In any Tasmanian business sector, recruiting the right staff can be a tricky, complicated and expensive process. The valuable time you spend spent advertising positions, and then identifying, assessing and interviewing potential employees, is all time away from your core day-to-day business activities.

The problem is even more difficult in the fast-growing tourism and hospitality sector. Tasmanian operators in this area need an increasing number of skilled professionals and usually have to deal with tight timeframes to appoint the right people to meet peak periods.

Adding to the time and cost involved in recruiting staff is the extra work involved in dealing with international candidates, whether they’re overseas or already working elsewhere in Australia.

That’s where a specialist recruitment firm like Divergence can assist Tasmanian businesses.

Director Adrian Sampson explains that the Divergence strategy turns the traditional recruitment model on its head, to deliver a customised, cost-effective, end-to-end solution, which is particularly important in the fast-growing tourism and hospitality industry.

“The Divergence service doesn’t stop when we have identified and recruited skilled people for roles in this important sector,” Mr Sampson says. “That’s just the beginning, because when we’ve connected the right people with the right businesses in Tasmania, we offer on-ground support throughout the time they’re working here. We know how critical this support can be, both for professional staff and for their employers.”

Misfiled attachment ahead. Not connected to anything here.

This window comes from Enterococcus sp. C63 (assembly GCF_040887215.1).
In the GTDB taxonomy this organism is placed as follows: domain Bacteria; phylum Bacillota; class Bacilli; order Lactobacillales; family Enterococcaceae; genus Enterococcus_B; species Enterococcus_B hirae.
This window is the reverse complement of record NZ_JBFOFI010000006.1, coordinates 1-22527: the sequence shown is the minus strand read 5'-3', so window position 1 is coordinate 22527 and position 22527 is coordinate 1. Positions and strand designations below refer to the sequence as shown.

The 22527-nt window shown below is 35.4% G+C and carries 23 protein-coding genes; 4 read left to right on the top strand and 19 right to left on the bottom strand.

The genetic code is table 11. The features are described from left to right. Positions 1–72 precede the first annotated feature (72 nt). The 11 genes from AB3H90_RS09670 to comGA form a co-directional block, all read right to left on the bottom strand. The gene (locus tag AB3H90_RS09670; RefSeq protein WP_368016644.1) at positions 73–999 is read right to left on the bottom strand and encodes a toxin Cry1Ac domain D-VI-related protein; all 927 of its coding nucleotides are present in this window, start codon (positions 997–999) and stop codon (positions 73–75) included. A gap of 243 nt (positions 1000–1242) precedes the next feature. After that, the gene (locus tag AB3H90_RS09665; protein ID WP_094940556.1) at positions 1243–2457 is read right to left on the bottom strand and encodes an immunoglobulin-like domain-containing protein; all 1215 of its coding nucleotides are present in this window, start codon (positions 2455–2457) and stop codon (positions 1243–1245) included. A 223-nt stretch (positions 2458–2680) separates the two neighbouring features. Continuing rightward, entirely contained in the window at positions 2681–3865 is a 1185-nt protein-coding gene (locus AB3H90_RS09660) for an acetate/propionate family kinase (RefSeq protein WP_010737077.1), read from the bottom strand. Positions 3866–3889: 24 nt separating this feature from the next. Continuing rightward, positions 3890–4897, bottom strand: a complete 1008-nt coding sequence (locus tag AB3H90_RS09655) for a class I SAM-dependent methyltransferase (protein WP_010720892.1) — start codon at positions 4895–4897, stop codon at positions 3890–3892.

Be Happy; get on Board with Divergence.

Divergence understands that among the many international workers already employed in mainland capital cities, there’s a significant number who would jump at the chance to live and work in the Tasmanian tourism and hospitality sector.

“International staff who move here may be able to qualify for permanent Australian residence under the Regional Sponsored Migration Scheme, an Australian Government initiative that aims to assist regional areas of the country, including Tasmania, to attract skilled workers,” Mr Sampson says.

And while filling vacant positions is the key benefit for employers, the Divergence recruitment model offers another important positive outcome for businesses.

“There are costs involved with the RSMS service, and these have generally been borne by the sponsoring employers,” Mr Sampson says. “But the key innovation that sets our service apart from the conventional recruitment model is that Divergence requires the candidates to make a personal financial commitment to their relocation, assisting the employers to fund the costs of migration services and other related expenses.” he says.

This means that Tasmanian employers don’t carry the whole burden of recruitment costs. And because the international staff have some ‘skin in the game’, they have a strong incentive to commit to their new positions and become key professionals for their new employers.

For more on the Divergence service and its benefits for employers, visit